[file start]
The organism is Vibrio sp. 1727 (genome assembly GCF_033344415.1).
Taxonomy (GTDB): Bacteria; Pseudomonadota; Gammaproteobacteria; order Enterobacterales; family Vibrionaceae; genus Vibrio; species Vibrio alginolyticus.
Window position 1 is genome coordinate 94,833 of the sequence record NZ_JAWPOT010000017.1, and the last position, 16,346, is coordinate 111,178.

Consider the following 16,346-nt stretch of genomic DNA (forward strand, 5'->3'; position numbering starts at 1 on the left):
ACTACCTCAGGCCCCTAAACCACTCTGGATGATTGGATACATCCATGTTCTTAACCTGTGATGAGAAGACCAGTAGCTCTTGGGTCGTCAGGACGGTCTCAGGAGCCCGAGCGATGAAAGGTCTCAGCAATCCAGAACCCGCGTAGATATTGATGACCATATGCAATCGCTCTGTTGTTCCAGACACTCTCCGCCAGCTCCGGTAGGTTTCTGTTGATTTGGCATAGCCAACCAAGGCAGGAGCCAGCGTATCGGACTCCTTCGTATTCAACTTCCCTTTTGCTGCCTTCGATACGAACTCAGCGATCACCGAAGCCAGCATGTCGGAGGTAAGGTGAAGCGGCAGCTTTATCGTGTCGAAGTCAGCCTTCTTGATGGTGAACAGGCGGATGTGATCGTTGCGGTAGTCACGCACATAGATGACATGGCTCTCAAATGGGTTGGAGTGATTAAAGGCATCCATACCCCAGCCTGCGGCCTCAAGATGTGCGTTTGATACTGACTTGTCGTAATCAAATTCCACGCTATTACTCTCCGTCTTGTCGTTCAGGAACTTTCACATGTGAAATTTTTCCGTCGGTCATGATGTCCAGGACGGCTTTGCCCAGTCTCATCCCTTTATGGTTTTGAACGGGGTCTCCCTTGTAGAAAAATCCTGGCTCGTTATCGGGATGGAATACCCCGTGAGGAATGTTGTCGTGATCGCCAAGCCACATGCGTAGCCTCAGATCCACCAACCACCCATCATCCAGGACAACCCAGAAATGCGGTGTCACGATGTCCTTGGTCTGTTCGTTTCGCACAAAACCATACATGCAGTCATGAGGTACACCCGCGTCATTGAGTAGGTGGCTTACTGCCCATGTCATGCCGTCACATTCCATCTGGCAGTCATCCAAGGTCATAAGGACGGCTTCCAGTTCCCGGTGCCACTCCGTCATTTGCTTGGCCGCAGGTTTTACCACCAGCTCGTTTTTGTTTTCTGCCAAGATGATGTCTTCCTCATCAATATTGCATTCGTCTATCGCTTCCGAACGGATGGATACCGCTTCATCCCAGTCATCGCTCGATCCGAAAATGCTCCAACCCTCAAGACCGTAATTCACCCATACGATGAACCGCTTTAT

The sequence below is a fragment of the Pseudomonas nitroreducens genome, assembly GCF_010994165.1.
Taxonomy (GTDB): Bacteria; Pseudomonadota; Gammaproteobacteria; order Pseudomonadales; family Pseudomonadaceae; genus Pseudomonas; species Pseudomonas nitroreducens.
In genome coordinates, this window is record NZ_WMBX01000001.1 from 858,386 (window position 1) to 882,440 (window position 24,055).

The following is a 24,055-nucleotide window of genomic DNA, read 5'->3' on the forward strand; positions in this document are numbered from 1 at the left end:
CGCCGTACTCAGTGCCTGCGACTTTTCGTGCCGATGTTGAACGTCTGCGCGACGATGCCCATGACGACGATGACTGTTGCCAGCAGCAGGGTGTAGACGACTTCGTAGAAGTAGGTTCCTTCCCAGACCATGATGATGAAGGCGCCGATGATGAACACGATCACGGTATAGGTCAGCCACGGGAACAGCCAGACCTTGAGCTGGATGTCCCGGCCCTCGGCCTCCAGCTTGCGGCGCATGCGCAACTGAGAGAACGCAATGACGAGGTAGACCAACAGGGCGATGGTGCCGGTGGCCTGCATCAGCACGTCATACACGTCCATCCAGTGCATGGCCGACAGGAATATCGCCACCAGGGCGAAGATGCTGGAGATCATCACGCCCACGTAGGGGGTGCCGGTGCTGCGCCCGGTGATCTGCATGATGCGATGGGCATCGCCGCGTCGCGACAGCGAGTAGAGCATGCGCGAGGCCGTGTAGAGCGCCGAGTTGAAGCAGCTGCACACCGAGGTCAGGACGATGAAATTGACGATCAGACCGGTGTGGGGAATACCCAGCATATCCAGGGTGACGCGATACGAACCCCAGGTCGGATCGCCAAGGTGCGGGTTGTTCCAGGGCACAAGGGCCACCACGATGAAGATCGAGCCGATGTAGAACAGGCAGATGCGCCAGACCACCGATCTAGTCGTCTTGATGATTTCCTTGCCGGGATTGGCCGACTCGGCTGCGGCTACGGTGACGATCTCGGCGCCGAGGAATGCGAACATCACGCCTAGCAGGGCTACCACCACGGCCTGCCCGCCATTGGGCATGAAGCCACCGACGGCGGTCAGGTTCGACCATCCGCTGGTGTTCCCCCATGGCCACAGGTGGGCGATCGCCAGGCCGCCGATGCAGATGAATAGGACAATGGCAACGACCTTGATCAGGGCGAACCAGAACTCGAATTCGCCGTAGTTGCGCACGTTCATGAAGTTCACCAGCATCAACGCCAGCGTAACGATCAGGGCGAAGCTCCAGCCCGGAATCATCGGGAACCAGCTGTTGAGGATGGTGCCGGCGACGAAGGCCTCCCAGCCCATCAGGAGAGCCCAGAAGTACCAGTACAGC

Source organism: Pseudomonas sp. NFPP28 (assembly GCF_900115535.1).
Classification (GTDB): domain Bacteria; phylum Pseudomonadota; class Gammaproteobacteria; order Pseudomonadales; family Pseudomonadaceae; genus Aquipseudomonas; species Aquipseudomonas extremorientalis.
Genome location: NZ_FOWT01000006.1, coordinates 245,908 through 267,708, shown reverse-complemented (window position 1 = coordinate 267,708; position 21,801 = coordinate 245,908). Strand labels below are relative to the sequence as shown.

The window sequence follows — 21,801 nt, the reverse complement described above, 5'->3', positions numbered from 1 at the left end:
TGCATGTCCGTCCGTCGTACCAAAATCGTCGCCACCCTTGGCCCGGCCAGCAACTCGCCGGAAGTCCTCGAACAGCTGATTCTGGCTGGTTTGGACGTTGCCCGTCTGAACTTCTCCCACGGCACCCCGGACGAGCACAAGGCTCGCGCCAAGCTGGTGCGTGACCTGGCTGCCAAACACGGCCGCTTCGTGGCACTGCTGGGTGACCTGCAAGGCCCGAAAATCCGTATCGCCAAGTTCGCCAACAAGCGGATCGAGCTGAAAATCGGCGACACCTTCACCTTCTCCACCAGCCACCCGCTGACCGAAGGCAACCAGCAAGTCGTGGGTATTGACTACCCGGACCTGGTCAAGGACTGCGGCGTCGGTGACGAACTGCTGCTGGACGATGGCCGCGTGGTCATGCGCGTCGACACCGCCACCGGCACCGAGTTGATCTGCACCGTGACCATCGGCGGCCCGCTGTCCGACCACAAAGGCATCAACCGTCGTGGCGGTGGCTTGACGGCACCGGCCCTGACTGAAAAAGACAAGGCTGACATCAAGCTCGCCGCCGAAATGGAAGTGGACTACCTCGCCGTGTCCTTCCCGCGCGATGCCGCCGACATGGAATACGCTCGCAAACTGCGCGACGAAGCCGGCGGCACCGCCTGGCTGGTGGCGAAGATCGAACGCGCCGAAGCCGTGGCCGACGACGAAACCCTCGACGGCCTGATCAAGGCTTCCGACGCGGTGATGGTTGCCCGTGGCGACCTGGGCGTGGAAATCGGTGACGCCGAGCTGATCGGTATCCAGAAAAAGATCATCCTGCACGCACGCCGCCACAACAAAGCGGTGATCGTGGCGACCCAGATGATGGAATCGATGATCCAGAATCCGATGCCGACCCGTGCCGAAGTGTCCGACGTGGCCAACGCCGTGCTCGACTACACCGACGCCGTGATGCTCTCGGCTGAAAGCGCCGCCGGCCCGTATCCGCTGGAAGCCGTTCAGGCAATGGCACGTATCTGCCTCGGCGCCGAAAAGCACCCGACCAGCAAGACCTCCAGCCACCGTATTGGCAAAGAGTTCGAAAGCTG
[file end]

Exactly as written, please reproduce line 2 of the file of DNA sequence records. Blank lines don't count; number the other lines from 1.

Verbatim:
Taxonomy (GTDB): Bacteria; Pseudomonadota; Gammaproteobacteria; order Enterobacterales; family Vibrionaceae; genus Vibrio; species Vibrio alginolyticus.